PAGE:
This post is part of a series I’m writing on using concept albums to teach language. Below you’ll find an introduction to The Streets and Mike Skinner’s album: A Grand Don’t Come For Free, as well as some introductory activities based on the central theme that comes up in the album’s story.
The Streets is actually Mike Skinner, a British rap/garage artist from Birmingham, in the Midlands in the UK. Skinner’s big break with The Streets came towards the end of 2000, when his single ‘Has It Come To This? reached number 18 in the UK charts. In 2002, the album ‘Original Pirate Material’ was released, Skinner aiming to take UK garage in a direction ‘reflecting the lifestyle of clubbers in Britain’ (1). The album was relatively successful both in the UK and the USA, and was followed up by Skinner with ‘A Grand Don’t Come For Free’ in 2004.
This album is a concept album, telling the story of a period in the life of a twenty-something guy, during which time he:
- loses a thousand pounds
- starts a relationship with a girl named Simone
- goes on holiday
…among other things.
A grand is British slang for a thousand (1,000) and is commonly used when referring to money, i.e. a grand = £1,000 (‘one thousand pounds’).
Challenge your learners to unravel the title of the album from the word cloud above. Extend the language by asking them to think of high-frequency collocations that go with these words (e.g. a free lunch, ‘buy one get one free’, etc.).
Dictate the following question and ask your learners to discuss it in pairs for one to two minutes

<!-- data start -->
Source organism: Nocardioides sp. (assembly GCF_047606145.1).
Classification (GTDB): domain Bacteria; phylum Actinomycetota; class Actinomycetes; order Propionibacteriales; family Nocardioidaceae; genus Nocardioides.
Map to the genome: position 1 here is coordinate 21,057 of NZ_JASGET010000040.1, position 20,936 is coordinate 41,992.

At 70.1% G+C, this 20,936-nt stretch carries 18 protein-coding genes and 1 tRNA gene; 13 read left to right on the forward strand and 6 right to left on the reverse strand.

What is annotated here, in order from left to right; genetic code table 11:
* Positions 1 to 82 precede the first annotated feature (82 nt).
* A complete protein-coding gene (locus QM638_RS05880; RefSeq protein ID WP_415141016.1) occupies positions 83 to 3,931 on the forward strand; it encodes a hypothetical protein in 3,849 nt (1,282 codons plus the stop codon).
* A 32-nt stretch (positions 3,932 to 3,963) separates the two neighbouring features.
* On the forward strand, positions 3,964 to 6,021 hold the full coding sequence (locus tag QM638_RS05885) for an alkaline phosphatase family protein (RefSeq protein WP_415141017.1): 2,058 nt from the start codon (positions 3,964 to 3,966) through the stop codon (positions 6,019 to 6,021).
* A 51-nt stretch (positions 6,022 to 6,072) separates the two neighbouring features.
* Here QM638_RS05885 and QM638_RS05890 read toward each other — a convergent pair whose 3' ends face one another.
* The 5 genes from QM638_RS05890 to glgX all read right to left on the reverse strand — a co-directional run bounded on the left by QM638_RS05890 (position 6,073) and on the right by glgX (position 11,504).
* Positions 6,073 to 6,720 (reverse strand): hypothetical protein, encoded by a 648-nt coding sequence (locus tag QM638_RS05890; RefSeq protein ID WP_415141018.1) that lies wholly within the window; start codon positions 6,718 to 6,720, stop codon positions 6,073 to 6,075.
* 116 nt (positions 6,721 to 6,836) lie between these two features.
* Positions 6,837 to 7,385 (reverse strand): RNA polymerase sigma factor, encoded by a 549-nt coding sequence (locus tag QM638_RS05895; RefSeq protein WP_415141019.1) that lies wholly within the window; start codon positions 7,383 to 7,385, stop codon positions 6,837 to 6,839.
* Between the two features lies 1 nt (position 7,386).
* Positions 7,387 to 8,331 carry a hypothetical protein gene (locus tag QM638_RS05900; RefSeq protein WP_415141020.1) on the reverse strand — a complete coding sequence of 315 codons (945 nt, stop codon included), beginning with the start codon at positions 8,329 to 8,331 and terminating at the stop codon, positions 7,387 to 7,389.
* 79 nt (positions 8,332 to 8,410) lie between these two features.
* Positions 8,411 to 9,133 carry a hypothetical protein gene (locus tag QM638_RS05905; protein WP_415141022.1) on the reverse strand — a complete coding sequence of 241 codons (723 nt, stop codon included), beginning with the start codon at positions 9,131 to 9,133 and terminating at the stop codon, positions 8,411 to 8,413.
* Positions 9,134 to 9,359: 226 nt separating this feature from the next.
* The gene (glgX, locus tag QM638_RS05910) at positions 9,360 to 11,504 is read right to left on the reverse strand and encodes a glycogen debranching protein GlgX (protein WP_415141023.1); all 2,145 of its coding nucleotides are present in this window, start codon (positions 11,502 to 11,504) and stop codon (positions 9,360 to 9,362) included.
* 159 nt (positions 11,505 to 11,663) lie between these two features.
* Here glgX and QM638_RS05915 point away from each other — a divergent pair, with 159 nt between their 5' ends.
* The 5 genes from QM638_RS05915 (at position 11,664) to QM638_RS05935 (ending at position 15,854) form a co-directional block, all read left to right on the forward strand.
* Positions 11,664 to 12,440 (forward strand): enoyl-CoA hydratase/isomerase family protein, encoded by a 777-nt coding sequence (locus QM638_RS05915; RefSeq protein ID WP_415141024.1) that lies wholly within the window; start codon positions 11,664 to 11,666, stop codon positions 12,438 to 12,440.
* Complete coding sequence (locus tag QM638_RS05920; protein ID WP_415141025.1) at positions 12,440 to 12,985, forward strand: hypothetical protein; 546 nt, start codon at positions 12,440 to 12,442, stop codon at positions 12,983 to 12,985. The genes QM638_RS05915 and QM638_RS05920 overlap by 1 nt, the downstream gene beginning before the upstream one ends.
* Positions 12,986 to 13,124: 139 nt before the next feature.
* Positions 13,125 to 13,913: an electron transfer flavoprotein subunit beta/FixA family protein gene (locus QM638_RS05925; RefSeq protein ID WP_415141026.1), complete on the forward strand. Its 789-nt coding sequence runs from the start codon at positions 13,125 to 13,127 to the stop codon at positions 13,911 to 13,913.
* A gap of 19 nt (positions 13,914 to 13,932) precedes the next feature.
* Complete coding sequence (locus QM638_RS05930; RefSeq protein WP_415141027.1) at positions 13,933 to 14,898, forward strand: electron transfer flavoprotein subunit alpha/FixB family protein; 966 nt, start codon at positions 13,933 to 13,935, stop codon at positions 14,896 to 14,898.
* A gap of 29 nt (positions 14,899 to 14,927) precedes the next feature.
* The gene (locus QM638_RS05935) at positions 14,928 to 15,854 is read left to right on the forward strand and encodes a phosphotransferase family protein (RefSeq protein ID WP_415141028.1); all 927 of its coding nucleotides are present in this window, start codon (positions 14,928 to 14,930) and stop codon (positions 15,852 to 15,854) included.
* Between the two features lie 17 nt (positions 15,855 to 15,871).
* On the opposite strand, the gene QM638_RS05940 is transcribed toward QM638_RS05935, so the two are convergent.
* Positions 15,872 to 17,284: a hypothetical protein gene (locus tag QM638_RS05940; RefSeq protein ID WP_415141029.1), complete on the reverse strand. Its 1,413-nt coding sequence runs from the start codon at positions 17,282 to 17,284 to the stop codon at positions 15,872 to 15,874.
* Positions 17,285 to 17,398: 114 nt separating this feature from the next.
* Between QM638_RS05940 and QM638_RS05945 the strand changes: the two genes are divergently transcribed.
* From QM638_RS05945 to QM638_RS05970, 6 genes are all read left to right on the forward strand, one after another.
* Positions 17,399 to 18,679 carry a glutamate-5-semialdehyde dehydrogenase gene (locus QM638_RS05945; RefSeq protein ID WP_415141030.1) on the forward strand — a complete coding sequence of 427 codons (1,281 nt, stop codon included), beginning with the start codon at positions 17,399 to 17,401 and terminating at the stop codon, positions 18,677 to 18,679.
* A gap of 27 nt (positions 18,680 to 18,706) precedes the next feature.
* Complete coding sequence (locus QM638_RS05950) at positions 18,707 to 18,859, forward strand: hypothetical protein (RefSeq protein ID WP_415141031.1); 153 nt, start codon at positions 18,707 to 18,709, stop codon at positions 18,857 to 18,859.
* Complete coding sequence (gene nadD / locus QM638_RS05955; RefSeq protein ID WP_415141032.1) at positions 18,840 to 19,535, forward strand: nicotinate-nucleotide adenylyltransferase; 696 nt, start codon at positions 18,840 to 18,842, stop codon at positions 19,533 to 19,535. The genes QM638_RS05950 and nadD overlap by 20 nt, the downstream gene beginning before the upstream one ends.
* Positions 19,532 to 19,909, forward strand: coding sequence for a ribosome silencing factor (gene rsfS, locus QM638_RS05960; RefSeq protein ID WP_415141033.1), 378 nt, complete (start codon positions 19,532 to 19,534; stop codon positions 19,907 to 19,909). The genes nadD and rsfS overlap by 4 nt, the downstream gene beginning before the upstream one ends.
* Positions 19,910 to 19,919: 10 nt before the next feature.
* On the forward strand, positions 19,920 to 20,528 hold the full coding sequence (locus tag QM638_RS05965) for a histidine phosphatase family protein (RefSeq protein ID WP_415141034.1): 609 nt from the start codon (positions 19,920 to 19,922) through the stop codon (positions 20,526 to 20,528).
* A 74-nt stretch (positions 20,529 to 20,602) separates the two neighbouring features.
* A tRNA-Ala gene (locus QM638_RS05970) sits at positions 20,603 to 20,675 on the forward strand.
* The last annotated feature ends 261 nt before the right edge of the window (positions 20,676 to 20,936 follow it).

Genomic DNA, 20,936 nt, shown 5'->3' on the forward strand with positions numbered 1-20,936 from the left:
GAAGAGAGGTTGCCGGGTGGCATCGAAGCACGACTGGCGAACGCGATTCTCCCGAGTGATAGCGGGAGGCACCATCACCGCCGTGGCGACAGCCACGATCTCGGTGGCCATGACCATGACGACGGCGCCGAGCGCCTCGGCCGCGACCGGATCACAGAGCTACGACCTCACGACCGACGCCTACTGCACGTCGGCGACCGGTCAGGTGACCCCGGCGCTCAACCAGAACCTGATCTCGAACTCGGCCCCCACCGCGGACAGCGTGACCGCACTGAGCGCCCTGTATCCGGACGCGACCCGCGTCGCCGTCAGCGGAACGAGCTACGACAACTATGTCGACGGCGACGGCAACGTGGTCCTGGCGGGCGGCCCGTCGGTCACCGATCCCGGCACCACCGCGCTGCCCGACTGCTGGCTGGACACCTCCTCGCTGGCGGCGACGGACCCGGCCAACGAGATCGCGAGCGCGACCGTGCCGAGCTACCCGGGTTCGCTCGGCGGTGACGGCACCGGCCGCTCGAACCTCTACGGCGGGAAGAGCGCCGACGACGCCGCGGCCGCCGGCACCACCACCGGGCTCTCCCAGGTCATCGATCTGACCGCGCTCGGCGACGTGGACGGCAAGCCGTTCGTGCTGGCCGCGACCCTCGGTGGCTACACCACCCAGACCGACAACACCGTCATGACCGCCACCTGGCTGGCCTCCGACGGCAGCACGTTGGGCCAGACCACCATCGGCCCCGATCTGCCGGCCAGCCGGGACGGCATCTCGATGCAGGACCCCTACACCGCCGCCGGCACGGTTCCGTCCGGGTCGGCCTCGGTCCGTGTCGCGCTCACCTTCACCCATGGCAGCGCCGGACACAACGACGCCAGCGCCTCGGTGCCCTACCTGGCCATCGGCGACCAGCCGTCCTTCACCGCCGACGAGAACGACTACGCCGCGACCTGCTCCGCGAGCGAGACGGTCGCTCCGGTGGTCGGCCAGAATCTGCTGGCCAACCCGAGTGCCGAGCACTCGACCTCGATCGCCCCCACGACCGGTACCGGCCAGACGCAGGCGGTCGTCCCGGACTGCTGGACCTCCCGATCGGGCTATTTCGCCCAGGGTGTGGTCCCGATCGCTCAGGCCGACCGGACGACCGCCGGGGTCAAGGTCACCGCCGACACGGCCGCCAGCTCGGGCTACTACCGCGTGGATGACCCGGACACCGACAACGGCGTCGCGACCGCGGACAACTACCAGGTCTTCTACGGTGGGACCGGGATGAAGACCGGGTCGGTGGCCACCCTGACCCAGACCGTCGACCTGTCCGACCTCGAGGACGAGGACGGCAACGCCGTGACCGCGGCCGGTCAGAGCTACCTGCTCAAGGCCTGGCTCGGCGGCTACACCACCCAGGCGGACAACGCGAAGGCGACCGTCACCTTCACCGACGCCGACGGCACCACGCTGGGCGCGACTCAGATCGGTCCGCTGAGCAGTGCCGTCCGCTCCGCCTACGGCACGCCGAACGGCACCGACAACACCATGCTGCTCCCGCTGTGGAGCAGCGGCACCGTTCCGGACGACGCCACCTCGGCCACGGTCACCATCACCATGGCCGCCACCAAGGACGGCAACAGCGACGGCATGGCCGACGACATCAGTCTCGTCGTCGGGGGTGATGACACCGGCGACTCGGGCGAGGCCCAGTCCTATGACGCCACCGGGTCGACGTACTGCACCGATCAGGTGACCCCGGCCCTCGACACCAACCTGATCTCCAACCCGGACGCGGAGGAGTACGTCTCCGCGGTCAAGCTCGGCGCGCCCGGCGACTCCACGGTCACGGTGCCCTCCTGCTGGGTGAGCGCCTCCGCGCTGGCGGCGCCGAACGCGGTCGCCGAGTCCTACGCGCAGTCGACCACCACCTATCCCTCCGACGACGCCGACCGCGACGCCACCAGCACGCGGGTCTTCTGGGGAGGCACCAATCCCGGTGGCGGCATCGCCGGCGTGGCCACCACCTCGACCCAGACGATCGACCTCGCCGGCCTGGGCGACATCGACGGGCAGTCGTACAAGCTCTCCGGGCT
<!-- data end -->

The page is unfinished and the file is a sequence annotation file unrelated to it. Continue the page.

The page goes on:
What would you do with a thousand pounds?
[alternatively, insert a similar amount of local currency, or the converted amount from pounds sterling]
Monitor and help learners with the language as appropriate, making notes of successful and less successful usage to feed back on. Ask the learners to talk to at least two other members of the class. Ask if anyone had any interesting ideas. Ask learners to tell the class what someone else told them they would do. Go over the language notes you have made. Repeat for the following questions:
What would you do if you lost a thousand pounds? How would you feel?
Again, invite learners to tell each other the most interesting or useful suggestions.
In preparation for the next activity in this series, ask them to think about their daily routine and the tasks they have to do. If they have the facilities, they could bring pictures or write notes for the next class.
Next up: It Was Supposed To Be So Easy…